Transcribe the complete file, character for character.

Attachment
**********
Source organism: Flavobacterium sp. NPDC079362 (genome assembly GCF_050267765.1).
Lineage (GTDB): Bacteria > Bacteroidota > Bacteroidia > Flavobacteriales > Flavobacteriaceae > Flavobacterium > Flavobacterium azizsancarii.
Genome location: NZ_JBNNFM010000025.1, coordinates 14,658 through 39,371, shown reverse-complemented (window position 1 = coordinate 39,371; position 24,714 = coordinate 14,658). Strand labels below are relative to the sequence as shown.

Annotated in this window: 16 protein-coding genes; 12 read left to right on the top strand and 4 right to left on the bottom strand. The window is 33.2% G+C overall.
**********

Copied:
Source organism: Flavobacterium sp. NPDC079362 (genome assembly GCF_050267765.1).
Lineage (GTDB): Bacteria > Bacteroidota > Bacteroidia > Flavobacteriales > Flavobacteriaceae > Flavobacterium > Flavobacterium azizsancarii.
Genome location: NZ_JBNNFM010000025.1, coordinates 14,658 through 39,371, shown reverse-complemented (window position 1 = coordinate 39,371; position 24,714 = coordinate 14,658). Strand labels below are relative to the sequence as shown.

Annotated in this window: 16 protein-coding genes; 12 read left to right on the top strand and 4 right to left on the bottom strand. The window is 33.2% G+C overall.